Friday, April 20, 2012

Have Check-ins Checked Out?

This week the leading location-based service foursquare announced it had achieved 20 million users. Despite the milestone, critics were quick to point out that check-in services were dead.  Over the past few months other major check-in based services such as Loopt, Gowalla, BrightKite, and Facebook places have shut down or been acquired and closed.

This announcement spurred good commentary on whether foursquare in specific and location-based check-in services can survive. I've also found other good, older articles that address the topic:
(Between my post and these articles, we really exhausted the puns in the titles, eh?)

A main point from these articles is that the current usage of applications of foursquare aren't compelling or useful enough to either become mainstream or enduring.  There is no doubt that novelty usage of foursquare has been waning, as all novelty usage inevitably does. Also, the promotions offerred (at least in Canada) have not been compelling enough to encourage people to check-in regularly. So the most check-ins I notice from the bulk of usage is when someone is at a particularly high-status or unusual place.

But are check-ins dead as some have proclaimed?

The "death" of one thing or another makes great headlines, but of course it greatly over exaggerates. It's amazing what things continue long after they've been proclaimed death (for example, vinyl records). Even if the Chicken Littles mean only the mainstream use is dead, they still oversimplify. Often things evolve and metamorphosize, but don't really die per se. Also niche usages can remain strong and lucrative, if not particularly trendy or visible.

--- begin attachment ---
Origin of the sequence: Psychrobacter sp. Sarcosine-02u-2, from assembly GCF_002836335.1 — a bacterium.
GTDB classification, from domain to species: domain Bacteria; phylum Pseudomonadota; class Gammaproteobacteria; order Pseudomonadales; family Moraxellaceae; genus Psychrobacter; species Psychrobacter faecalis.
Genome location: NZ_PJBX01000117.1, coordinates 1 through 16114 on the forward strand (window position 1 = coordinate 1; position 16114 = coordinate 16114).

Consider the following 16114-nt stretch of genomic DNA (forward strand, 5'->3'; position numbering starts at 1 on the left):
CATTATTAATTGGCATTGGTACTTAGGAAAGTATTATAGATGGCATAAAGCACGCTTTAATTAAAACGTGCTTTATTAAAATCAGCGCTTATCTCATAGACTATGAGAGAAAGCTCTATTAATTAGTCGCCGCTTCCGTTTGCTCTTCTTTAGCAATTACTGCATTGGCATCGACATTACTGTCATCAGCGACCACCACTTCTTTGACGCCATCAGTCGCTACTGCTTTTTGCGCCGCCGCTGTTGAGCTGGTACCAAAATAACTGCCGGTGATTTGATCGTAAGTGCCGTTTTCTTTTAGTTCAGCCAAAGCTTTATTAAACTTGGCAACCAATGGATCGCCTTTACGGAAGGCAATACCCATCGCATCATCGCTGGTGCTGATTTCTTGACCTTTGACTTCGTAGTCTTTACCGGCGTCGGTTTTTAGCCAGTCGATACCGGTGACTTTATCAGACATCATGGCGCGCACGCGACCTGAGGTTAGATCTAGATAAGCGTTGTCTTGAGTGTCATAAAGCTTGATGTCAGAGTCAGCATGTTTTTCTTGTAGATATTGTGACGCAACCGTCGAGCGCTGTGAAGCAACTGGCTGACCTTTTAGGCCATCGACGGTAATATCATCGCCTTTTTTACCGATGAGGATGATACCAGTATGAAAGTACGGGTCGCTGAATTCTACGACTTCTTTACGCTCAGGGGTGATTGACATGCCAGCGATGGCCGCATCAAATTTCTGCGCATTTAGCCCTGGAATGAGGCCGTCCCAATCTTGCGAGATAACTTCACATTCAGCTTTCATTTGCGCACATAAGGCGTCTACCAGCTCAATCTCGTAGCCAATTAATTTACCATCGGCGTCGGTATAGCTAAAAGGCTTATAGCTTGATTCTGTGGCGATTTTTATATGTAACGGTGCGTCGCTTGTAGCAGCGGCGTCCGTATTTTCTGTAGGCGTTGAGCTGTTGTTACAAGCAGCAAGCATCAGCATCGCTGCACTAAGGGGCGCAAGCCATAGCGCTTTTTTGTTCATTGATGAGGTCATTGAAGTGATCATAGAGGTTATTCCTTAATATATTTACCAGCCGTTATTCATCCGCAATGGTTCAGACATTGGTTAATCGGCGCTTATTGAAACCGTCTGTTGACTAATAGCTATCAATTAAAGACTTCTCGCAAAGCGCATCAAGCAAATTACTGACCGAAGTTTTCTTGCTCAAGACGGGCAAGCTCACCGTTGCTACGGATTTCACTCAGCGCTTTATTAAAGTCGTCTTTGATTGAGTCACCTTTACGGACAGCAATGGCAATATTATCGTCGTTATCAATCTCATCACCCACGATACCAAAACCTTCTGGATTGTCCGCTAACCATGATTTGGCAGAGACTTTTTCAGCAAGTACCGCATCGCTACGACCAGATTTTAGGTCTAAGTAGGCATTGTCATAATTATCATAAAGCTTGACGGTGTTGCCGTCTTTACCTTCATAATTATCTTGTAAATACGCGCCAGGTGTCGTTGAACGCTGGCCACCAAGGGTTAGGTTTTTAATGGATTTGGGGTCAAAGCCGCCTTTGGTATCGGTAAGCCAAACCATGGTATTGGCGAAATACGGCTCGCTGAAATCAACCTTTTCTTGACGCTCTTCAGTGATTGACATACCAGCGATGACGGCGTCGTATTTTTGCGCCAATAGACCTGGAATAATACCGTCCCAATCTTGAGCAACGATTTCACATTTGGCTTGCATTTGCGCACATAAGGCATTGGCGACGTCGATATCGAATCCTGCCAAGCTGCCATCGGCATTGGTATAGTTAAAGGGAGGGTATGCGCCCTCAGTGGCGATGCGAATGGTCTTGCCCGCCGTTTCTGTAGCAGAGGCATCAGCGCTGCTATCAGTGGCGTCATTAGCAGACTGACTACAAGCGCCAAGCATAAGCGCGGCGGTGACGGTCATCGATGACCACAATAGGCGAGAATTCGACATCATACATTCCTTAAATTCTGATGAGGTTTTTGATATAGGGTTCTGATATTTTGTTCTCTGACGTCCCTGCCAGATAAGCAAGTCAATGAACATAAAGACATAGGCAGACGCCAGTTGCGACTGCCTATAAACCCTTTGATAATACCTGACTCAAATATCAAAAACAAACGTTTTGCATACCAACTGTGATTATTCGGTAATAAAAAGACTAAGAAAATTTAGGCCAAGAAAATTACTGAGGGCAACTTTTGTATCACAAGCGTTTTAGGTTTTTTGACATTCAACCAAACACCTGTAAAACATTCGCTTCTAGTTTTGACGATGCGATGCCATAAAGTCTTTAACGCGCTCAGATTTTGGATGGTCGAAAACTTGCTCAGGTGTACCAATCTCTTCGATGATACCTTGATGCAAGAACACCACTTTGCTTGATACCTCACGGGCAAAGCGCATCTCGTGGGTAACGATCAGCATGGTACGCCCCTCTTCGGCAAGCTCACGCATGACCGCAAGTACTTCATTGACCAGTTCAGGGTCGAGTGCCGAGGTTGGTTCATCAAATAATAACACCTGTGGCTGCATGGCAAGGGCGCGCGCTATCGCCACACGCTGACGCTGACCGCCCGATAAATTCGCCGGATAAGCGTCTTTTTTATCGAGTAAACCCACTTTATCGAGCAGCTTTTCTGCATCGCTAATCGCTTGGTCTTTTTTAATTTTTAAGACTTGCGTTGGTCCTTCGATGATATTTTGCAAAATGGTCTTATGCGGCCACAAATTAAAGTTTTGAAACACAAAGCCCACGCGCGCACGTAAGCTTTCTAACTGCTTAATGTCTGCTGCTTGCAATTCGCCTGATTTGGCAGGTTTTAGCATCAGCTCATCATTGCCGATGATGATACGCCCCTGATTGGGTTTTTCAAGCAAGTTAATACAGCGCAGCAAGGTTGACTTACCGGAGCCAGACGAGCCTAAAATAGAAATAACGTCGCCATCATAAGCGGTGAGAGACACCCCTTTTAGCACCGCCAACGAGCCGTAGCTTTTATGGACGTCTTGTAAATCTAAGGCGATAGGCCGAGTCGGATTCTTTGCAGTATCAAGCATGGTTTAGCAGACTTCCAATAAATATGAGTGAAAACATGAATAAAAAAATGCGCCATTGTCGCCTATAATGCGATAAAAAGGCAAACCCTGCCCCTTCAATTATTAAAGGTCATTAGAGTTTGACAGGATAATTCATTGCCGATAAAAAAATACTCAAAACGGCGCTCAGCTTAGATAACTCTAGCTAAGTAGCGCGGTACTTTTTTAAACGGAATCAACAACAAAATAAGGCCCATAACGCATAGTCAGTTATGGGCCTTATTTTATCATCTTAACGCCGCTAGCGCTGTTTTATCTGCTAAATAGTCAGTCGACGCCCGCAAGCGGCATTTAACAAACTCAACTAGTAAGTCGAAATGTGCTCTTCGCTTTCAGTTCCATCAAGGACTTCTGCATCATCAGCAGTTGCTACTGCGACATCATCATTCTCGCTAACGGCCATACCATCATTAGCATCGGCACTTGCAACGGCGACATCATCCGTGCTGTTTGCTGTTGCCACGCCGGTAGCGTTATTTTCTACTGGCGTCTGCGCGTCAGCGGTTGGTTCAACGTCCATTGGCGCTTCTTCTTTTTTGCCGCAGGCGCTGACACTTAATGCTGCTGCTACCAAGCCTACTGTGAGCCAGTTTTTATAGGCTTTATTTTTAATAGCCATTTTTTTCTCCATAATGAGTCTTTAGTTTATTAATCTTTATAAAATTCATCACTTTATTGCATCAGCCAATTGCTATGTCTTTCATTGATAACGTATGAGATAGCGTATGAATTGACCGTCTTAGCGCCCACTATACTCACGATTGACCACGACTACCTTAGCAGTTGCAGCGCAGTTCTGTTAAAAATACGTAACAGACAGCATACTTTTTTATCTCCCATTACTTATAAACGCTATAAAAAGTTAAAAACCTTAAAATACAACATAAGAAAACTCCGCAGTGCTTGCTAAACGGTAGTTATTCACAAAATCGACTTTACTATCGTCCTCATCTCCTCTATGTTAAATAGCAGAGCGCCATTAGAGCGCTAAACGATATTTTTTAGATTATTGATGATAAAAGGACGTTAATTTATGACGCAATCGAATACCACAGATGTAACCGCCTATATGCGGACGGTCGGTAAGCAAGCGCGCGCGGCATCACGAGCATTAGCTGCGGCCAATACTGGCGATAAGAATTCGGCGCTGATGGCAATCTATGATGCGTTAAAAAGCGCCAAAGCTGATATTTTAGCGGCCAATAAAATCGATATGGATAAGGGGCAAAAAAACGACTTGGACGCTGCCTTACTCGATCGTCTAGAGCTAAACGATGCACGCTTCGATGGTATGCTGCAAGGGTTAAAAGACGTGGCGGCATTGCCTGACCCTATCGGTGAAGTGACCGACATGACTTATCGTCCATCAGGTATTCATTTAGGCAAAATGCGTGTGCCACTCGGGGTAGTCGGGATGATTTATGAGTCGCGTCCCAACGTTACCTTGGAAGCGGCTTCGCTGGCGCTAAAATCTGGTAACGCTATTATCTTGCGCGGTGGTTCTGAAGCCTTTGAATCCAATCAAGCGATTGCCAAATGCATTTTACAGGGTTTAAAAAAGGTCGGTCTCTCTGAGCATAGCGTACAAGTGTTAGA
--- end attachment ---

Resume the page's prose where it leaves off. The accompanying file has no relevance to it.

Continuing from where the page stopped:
The recent launch of always-on location based social apps, such as Glancee and Highlight, provide an alternative to check-ins. But I'm not convinced that automated location identification services will be any more mainstream than self-based check-ins.

Check-ins are a compelling experience - particularly as I mentioned when at a cool place. I don't think they are sufficient to base long-term usage of an application. I think check-ins will survive as a cornerstone of social networking, but as part of other online services. Facebook, Google, and Twitter have experimented with this and eventually they'll get it right. Other check-in based location services will need to evolve - likely into greater social navigation, business directories, loyalty programs, games, and information discovery.

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